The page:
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mashburn posted this 06 July 2019

Hell ALYMAN#1,

Thanks a lot for the information and your effort to do so.

Mashburn

David a. Cogburn

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M3 Mitch posted this 08 July 2019

I would think a tight spot right near the chamber might very well give you a gun or at least barrel that would shoot poorly with cast at least, maybe jacketed too. 

I have seldom heard of any gun shooting *better* with cast than with jacketed.  Only time this happens is if the only jacketed bullets available are undersized, and you then try a properly sized cast bullet.

Maybe one of the real gunsmiths on here will post up on how to remove that tight spot without causing other issues.

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mashburn posted this 08 July 2019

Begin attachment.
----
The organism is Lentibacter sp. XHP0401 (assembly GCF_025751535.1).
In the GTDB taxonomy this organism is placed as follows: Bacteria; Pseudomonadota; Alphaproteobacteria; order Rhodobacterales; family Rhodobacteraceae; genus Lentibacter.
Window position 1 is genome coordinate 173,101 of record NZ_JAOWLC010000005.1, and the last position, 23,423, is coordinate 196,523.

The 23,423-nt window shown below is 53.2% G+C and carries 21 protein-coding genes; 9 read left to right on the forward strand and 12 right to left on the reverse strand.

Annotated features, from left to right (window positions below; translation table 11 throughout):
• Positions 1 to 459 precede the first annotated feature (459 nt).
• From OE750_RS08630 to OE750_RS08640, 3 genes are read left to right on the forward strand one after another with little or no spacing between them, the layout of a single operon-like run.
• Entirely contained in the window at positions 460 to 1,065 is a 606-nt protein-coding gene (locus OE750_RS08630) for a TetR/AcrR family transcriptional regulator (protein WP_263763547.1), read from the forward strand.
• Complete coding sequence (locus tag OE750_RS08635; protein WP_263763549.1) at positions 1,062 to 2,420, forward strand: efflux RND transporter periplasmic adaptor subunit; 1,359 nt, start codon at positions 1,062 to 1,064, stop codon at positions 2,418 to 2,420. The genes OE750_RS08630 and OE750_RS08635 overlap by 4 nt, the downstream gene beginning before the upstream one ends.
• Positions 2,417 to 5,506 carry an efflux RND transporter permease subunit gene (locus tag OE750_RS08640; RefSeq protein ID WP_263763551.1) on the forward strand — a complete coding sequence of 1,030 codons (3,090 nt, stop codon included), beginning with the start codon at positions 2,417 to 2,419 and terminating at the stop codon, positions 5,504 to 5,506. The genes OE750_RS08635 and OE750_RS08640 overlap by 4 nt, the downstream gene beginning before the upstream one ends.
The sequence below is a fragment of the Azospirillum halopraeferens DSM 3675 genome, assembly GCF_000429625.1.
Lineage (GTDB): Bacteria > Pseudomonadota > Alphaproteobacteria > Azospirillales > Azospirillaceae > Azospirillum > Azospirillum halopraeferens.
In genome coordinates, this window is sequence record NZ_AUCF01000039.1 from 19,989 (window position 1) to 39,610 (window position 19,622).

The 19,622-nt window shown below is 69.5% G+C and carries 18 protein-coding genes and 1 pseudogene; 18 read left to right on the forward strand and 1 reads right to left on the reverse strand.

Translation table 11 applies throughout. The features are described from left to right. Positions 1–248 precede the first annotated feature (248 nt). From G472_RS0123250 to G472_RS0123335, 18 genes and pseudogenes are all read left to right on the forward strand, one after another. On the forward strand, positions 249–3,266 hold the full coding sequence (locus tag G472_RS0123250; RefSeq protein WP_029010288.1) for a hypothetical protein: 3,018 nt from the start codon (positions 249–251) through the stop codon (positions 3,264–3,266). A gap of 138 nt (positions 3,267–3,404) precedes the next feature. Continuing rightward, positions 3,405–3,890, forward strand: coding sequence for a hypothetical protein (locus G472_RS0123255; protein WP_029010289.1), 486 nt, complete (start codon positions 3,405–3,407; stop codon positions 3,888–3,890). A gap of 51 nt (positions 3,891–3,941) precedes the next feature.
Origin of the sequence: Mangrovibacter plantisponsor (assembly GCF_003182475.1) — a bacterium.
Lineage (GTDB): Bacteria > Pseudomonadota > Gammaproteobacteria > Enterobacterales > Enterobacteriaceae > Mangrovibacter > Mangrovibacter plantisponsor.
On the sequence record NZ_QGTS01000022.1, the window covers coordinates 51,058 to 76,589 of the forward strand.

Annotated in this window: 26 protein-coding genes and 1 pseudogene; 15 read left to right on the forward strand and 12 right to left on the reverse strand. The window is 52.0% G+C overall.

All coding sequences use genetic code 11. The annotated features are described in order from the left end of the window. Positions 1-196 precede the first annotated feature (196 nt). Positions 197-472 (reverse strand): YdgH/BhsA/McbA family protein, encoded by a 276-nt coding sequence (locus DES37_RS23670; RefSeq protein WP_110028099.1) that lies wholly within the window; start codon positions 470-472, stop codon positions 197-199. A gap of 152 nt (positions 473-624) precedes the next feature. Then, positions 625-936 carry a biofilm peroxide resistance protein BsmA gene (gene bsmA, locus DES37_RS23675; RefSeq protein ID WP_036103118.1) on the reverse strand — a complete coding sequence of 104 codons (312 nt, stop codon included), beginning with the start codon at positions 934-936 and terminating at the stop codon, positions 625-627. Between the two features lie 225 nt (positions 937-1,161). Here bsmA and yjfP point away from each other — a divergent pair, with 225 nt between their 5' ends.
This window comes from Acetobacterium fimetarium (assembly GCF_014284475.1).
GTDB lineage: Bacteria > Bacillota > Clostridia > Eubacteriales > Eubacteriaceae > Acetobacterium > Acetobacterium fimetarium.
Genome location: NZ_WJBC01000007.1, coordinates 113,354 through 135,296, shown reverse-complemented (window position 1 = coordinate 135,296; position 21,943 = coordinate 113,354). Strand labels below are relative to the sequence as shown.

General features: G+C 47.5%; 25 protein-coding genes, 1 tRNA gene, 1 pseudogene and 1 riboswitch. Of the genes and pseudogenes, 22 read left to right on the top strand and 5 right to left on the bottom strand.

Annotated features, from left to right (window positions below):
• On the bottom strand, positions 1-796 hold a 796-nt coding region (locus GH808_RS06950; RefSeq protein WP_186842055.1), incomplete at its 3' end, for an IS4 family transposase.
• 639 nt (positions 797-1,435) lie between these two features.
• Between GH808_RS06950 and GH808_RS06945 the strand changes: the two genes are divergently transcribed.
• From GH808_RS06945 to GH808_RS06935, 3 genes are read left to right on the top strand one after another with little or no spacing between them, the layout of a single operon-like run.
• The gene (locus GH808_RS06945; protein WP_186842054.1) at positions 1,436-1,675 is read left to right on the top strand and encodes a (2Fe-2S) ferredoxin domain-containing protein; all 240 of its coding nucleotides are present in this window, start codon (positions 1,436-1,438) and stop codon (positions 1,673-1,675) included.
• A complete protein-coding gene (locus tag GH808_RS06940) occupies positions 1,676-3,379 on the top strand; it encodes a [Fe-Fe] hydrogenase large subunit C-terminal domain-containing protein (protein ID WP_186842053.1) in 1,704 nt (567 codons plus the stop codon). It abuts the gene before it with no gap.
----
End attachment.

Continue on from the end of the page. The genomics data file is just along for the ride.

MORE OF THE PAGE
Hello,

Excuse me Mitch, but I am a REAL GUNSMITH.

Mashburn

David a. Cogburn

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45 2.1 posted this 08 July 2019

 Also , if you don't know the CL Marlins in 32-20 have Ballard type rifling, not micro grove like some people who responded to my post thought .My question now is; are all of the 32-20CL marlins made with a .308 barrel.

Mashburn

As far as I know these came out in two issues, several years apart. The first issue I have and it's a Ballard rifled CL that takes 0.313" Lyman 3118 bullets quite well with SR4759 pushing them. The second issue was micro groove which a good friend has. He hasn't fired it yet either. I've handled it many times and it is definitely micro groove..................groove diameter unknown.

 

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M3 Mitch posted this 09 July 2019

Sorry, I can't keep up with all the guys who are real gunsmiths compared to guys like me who can change a few parts but couldn't do anything with a tight spot in the barrel.  I do think if you can feel a tight spot with a patch on a cleaning rod, that is very likely at least part of your problem.

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mashburn posted this 09 July 2019

Hello 452.1,